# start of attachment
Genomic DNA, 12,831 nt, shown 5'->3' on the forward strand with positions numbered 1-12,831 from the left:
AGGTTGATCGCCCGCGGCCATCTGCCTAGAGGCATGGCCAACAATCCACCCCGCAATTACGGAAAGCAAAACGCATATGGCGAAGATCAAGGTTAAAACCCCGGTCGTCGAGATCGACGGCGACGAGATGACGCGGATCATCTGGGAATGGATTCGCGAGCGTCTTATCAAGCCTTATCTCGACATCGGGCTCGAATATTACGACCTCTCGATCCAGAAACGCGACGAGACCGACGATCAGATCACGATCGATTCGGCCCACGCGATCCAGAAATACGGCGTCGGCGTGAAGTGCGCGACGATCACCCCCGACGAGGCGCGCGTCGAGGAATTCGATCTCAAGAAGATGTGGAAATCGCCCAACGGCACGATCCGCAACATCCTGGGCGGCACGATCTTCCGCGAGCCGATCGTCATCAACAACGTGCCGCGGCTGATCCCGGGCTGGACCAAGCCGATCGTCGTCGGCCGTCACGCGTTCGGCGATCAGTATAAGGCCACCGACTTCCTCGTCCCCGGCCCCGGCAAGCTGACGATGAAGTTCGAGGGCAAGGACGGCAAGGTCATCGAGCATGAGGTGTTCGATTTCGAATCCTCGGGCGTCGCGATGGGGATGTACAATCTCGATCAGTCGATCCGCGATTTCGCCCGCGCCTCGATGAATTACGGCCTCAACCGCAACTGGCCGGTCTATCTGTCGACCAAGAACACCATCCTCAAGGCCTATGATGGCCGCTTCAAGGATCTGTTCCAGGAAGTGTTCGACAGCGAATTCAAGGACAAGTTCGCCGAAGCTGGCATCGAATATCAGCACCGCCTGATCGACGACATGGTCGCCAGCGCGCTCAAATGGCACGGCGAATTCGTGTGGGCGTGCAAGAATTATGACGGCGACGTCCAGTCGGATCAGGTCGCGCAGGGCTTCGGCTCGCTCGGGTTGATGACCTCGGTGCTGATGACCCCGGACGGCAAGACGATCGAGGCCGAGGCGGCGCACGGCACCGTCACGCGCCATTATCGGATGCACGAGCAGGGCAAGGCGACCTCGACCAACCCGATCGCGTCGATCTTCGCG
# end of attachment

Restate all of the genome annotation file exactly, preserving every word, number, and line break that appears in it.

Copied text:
Genomic DNA, 12,831 nt, shown 5'->3' on the forward strand with positions numbered 1-12,831 from the left:
AGGTTGATCGCCCGCGGCCATCTGCCTAGAGGCATGGCCAACAATCCACCCCGCAATTACGGAAAGCAAAACGCATATGGCGAAGATCAAGGTTAAAACCCCGGTCGTCGAGATCGACGGCGACGAGATGACGCGGATCATCTGGGAATGGATTCGCGAGCGTCTTATCAAGCCTTATCTCGACATCGGGCTCGAATATTACGACCTCTCGATCCAGAAACGCGACGAGACCGACGATCAGATCACGATCGATTCGGCCCACGCGATCCAGAAATACGGCGTCGGCGTGAAGTGCGCGACGATCACCCCCGACGAGGCGCGCGTCGAGGAATTCGATCTCAAGAAGATGTGGAAATCGCCCAACGGCACGATCCGCAACATCCTGGGCGGCACGATCTTCCGCGAGCCGATCGTCATCAACAACGTGCCGCGGCTGATCCCGGGCTGGACCAAGCCGATCGTCGTCGGCCGTCACGCGTTCGGCGATCAGTATAAGGCCACCGACTTCCTCGTCCCCGGCCCCGGCAAGCTGACGATGAAGTTCGAGGGCAAGGACGGCAAGGTCATCGAGCATGAGGTGTTCGATTTCGAATCCTCGGGCGTCGCGATGGGGATGTACAATCTCGATCAGTCGATCCGCGATTTCGCCCGCGCCTCGATGAATTACGGCCTCAACCGCAACTGGCCGGTCTATCTGTCGACCAAGAACACCATCCTCAAGGCCTATGATGGCCGCTTCAAGGATCTGTTCCAGGAAGTGTTCGACAGCGAATTCAAGGACAAGTTCGCCGAAGCTGGCATCGAATATCAGCACCGCCTGATCGACGACATGGTCGCCAGCGCGCTCAAATGGCACGGCGAATTCGTGTGGGCGTGCAAGAATTATGACGGCGACGTCCAGTCGGATCAGGTCGCGCAGGGCTTCGGCTCGCTCGGGTTGATGACCTCGGTGCTGATGACCCCGGACGGCAAGACGATCGAGGCCGAGGCGGCGCACGGCACCGTCACGCGCCATTATCGGATGCACGAGCAGGGCAAGGCGACCTCGACCAACCCGATCGCGTCGATCTTCGCG